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I am searching for best practices regarding updating production database. 90% of updates are adding new columns, new tables, adding missing indexes. Sometimes, I also need to update data that is needed for the app to work (update statements or modify). I haven't come across deletion yet.

My current development setup is to create a mysqldump, rsync it to server and import it in database. However, this approach falls short once there is any user data present in the production database. I've searched SO and the suggested approach is to script any change you make to database

I am using graphical editor (Sequel Pro) to make changes so out of the box, I don't have the code for all the changes. How do you create the scrips that contains all the changes? Managing all the changes by hand is very error prone. Ideally I would compare 2 mysqldumps and generate the report of all changes.

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To create scripts to make database changes, you'll need to install a tool called an editor. Here are some examples: MySQL Workbench, HeidiSQL, Toad for MySQL, dbForge Studio for MySQL. For other examples, just do an online search for "mysql editor". Some of these tools are free to use, others have a cost. Their purpose is to enable users to write SQL code and then execute that code against a database.

As for how to create scripts - you'll need to learn how to write SQL statements manually. This is a tremendously useful skill to develop. Once you know how to do this you'll have a very good understanding of how the database works and it's fun too!

Here is an example of a change script which contains some basic examples of MySQL statements that would do some of what you described needing to do in your post:

/*
filename: 2019-03-09_ScriptExample.sql
purpose:  demonstrate changing a database by using a script
author:   knot22
created:  03/09/2019
updated:  03/09/2019
*/

--create a new table
CREATE TABLE customer
(
  customer_id INT PRIMARY KEY,
  first_name CHAR(35),
  last_name CHAR(35),
  credit_limit DECIMAL(8,2),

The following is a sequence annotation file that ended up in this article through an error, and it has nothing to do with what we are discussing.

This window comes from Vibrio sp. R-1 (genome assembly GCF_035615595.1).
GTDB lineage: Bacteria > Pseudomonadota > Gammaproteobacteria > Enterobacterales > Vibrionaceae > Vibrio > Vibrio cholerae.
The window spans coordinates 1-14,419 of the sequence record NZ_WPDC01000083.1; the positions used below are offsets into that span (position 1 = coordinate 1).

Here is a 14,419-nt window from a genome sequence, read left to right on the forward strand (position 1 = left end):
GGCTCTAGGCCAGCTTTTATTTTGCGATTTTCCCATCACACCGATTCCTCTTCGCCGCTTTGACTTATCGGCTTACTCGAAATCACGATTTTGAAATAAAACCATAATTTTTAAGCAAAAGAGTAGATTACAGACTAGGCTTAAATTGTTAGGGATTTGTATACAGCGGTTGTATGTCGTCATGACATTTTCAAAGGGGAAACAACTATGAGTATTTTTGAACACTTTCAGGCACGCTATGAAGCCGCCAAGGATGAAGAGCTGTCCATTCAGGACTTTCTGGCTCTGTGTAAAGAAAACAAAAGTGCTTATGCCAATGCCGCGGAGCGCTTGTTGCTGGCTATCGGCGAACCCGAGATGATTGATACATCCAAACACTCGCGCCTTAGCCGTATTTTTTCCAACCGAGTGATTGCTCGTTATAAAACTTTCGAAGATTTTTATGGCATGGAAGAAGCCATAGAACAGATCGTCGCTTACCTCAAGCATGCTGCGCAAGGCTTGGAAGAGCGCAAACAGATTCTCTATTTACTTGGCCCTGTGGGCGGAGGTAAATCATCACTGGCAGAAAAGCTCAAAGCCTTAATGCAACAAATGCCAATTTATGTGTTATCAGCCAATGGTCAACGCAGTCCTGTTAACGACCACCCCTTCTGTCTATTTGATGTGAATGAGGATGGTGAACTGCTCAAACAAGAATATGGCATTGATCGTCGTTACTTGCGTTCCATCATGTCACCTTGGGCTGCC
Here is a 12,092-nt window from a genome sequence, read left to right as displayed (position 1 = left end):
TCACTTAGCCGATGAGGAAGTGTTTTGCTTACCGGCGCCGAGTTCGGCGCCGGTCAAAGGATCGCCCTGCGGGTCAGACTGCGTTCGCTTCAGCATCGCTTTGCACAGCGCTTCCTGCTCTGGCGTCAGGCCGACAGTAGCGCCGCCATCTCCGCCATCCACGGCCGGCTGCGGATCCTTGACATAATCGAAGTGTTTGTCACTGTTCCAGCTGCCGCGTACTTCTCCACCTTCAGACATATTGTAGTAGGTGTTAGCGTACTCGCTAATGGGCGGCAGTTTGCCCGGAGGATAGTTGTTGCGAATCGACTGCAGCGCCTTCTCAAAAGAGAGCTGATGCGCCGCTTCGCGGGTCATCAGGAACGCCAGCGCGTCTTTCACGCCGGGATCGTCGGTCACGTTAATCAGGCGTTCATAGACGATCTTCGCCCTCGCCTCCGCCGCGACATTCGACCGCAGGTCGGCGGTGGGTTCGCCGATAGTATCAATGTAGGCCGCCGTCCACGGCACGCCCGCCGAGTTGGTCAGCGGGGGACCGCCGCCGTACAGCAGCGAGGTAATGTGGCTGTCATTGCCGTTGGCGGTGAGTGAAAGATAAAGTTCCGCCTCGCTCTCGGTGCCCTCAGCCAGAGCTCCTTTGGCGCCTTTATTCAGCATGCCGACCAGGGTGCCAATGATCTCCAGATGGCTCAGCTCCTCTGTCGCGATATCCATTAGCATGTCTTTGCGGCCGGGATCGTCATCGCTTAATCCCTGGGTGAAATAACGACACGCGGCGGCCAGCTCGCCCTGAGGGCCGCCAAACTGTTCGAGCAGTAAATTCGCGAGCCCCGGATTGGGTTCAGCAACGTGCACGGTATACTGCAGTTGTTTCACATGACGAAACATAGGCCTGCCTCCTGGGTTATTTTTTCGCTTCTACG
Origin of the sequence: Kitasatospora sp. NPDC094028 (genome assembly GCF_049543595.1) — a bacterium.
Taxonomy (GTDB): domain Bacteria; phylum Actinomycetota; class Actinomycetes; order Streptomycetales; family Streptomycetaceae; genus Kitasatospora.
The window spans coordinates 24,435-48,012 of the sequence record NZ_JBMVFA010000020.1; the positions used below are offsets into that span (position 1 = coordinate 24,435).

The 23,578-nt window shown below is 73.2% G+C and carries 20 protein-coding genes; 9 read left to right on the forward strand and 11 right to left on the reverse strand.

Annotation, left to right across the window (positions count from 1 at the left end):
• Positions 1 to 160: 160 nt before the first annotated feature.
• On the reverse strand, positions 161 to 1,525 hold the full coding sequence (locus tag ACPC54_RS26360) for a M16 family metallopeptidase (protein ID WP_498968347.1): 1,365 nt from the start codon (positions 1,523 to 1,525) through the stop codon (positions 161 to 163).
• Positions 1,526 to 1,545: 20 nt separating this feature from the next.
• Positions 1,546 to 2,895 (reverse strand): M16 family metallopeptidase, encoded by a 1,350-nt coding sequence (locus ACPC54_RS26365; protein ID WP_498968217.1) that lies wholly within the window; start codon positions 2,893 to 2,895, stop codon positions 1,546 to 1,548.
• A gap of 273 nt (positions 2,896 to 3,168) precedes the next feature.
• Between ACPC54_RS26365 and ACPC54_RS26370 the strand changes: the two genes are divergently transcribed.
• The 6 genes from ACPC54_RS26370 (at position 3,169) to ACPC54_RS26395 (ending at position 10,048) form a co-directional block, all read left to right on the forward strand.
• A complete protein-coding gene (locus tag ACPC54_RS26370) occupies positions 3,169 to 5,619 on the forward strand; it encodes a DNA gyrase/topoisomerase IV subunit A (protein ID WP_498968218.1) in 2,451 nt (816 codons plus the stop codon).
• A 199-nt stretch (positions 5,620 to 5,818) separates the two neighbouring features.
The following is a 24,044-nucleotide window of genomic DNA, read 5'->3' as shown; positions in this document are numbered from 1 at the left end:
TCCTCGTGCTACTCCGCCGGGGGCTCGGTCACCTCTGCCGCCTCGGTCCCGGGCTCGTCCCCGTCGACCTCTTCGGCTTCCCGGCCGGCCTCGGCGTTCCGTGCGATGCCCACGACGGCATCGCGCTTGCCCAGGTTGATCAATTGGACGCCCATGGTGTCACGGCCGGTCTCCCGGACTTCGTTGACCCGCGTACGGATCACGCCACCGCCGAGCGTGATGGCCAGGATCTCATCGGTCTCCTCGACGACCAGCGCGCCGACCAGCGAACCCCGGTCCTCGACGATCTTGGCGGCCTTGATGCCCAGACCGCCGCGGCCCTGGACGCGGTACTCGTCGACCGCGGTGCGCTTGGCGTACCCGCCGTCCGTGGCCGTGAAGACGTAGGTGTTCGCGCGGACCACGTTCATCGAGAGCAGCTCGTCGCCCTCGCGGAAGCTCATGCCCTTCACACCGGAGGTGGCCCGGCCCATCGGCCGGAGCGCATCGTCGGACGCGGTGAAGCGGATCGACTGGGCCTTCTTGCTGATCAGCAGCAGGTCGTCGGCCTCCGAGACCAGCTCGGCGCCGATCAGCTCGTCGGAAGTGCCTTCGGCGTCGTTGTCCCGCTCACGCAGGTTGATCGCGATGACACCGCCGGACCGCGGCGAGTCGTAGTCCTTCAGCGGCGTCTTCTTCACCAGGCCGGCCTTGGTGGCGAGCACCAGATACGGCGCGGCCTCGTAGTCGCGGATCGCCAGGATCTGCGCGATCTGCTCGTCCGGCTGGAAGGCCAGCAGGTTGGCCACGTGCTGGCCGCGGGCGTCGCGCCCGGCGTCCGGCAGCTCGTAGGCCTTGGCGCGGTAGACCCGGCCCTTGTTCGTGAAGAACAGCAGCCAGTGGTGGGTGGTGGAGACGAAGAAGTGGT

sales_representative_id INT
);

--add some data to table
INSERT INTO customer(customer_id, first_name, last_name, credit_limit, sales_representative_id)
VALUES
(1, 'Charlie', 'Brown', 1000.00, 14),
(2, 'Mickey', 'Mouse', 500.00, 14),
(3, 'Tweety', 'Bird', 750.00, 21);

--add a column to an existing table
ALTER TABLE customer
ADD COLUMN phone_number VARCHAR(15) AFTER last_name;

--update a row to add a customer's phone number
UPDATE customer
SET phone_number = '123-555-0001'
WHERE customer_id = 2;

You can also run queries to look at the data in tables. For instance -

--query table to have a look at the data in it
SELECT * FROM customer;

Here is a link to one of may sites out there to help you get started writing SQL: http://www.mysqltutorial.org/basic-mysql-tutorial.aspx

It is possible to execute just portions of a script. That is useful when writing it. In most SQL editors, you can highlight a block of code and click execute and it will only run the statements that are highlighted against the database. When an entire script is run the SQL statements are executed in the order that they're written in the script which is usually important if multiple changes need to be made.

Scripts can be saved as files with a .sql file extension. They can be viewed/modified/executed in SQL editors and viewed/modified in text editors. I like saving all of the change scripts because they serve as a record of what got changed. Adding comments in the script about when it was executed in Dev, Test, Prod environments can be useful too.

The process I use for making a database change is as follows. First, create the script in my Dev environment and try it out there until it works the way it's expected to work. Next, restore the Prod database to my Test environment and execute the script in Test. That is a simulation of what is going to happen in Prod. Once everything works as expected there, finally I execute the script in Prod.

  • Thanks for stopping by @knot22. The way you described your workflow is what i envisioned I should be doing. Unfortunately I find it very time consuming, even though I am fluent in sql. I guess the thing that I hoped would exist is to generating sql statements from visual updates (or mysqldumps comparisons) and packing them into a script. – potato Mar 9 at 14:31
  • Oh, sorry - I didn't realize you were already fluent in SQL...the original post mentioned using a GUI. I don't know of any tool capable of translating visuals into code. That doesn't mean they don't exist though. – knot22 Mar 9 at 14:49
  • @potato This link may help - stackoverflow.com/questions/43140362/… – knot22 Mar 9 at 15:22

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